Banque Centrale des Etats de l’Afrique de l’Ouest Deputy Governor Norbert Toe speaking at AFI’s annual general meeting on 9 September 2020.
2020-09-11

Innovative AGM endorses strategic changes, policy models, COVID-19 response

AFI strengthened its position as the world’s foremost policy leadership alliance with members supporting a series of strategic amendments at its annual general meeting (AGM) on 9 September designed to accelerate bringing high-quality financial services to the world's unbanked.

Recorded live from AFI’s headquarters in Kuala Lumpur, Malaysia, the event was broadcast over a digital platform to nearly 250 participants from 69 member institutions in emerging and developing countries.

Central Bank of Egypt Deputy Governor Gamal Negm, representing AFI Board of Directors Chair Tarek Amer, praised the global audience for gathering during these complex times in order to help “protect the gains we have made in financial inclusion”.

Referencing the COVID-19 pandemic, Negm reiterated the AGM’s significance in providing a platform for the membership council to deliberate and agree on the network’s strategic direction.

“The board is confident that the AFI network, in solidarity and through continuous peer learning and experience sharing, can put in place the right policy and regulatory solutions to help strengthen our economies and emerge stronger from this crisis,” he said in his opening remarks.

He also complemented the network’s adoption of virtual delivery channels to ensure that its key deliverables remain on track, emphasizing the importance of sustainability in the coming years. While expressing support for new strategic opportunities, he added these should not be at the expense of AFI’s core identity, which is “founded on mutual respect and bottom-up approach that advance member’s needs and priorities”.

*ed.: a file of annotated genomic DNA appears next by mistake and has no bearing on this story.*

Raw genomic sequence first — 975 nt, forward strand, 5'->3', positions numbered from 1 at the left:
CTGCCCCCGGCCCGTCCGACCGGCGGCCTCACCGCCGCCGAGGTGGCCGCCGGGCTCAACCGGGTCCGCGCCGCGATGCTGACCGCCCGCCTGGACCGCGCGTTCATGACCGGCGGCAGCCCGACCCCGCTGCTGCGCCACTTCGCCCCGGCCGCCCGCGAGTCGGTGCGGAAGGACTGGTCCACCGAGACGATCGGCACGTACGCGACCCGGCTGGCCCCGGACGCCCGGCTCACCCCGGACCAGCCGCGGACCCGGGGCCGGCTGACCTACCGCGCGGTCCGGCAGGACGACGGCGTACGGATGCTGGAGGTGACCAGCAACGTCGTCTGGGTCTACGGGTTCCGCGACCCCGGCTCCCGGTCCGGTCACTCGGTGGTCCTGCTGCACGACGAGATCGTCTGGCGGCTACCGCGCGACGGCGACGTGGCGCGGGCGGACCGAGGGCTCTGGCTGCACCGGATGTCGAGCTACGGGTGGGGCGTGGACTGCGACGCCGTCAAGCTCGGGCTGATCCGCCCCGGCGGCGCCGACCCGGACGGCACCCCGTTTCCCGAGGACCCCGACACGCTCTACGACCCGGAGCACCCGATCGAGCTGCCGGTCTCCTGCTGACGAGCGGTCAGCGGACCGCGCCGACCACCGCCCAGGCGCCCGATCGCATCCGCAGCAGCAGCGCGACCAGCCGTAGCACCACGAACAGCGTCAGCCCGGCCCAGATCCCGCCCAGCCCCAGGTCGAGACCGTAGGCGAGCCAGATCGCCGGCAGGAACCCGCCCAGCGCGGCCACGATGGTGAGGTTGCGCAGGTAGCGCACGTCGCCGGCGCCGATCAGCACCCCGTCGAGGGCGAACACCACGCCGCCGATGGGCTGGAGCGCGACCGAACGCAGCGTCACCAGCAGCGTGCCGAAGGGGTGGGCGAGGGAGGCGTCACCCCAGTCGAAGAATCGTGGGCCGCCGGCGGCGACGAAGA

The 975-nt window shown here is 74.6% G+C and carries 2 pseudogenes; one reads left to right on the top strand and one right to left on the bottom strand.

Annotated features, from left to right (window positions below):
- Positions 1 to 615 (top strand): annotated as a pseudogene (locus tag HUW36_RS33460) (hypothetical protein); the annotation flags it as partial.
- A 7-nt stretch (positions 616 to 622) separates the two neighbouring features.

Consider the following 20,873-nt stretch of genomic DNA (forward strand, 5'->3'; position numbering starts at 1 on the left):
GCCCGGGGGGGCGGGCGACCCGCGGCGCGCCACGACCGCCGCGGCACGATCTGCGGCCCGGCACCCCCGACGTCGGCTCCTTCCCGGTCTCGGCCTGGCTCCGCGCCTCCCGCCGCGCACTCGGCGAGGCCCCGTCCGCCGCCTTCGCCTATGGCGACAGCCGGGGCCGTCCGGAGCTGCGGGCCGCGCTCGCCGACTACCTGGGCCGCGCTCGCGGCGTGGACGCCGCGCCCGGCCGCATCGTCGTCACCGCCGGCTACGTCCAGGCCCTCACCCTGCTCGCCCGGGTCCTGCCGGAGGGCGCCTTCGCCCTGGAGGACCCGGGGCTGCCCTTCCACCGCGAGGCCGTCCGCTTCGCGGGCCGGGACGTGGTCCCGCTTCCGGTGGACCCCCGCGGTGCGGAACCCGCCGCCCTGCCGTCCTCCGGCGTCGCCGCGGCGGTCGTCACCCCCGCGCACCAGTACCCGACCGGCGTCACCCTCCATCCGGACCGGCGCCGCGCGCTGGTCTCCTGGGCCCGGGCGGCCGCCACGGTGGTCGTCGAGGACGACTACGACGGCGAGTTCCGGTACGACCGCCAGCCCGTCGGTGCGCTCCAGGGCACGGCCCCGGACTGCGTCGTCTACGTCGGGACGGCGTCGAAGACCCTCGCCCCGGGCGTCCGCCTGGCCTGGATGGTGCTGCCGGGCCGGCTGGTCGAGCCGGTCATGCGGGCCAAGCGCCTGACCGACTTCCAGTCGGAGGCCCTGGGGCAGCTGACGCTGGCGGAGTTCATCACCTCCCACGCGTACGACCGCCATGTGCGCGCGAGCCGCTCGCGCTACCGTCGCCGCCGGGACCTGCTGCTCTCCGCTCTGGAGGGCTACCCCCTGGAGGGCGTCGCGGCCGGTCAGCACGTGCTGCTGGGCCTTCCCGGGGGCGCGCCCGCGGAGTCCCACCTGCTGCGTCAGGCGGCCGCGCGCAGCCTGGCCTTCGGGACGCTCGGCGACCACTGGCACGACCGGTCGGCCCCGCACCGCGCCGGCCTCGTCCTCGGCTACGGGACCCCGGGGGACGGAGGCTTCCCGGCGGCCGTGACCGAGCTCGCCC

“This proven peer learning model require our continued support to strengthen its capacity to bring services closer to members,” he added.

Echoing this sentiment was Banque Centrale des Etats de l’Afrique de l’Ouest Deputy Governor Norbert Toe, who presided over the AGM and told members that “we have to be innovative and, at the same time, preserve the DNA of AFI. This is very important and very dear to me”.

In agreement, AFI Executive Director Dr. Alfred Hannig, who delivered a presentation on management’s reflections and strategic outlook, called for a “balance approach where everyone has a saying at the table”.

He reminded members of the core principles of AFI, explaining that the network was “built on three pillars – guidance, implementation and agenda setting – with its foundation in a country-led approach based on peer-to-peer engagement”.

“We call this the AFI house,” he said.

Wanting to engage with more new members and knowledge partners, Dr. Hannig noted that the board had voted to create an observer status that increases the participation of developed country, but as non-voting members.

A united voice

In a series of polls held over the virtual platform, AFI’s membership council endorsed a Statement on Post-COVID-19 Recovery, under which members commit to develop and implement financial inclusion policies that facilitate recovery and resilience as well as restore sustainable financial inclusion in the network post-COVID-19 pandemic.

They were also united in endorsing amendments to AFI’s Articles of Association that promote greater gender balance by requiring at least three women on its nine-member board. The vote strengthens AFI’s commitments in the Denarau Action Plan and to enhance inclusive and equitable representation by encouraging more women to ascend into top positions in the male-dominated financial industry.

Currently, the board has two female representatives – Central Bank of Samoa Governor Maiava Atalina Ainu'u-Enari and Central Bank of Kenya Deputy Governor Sheila M'Mbijjewe. The new changes will come into effect for the next round of board nominations in 2021 or if a vacancy arises before then.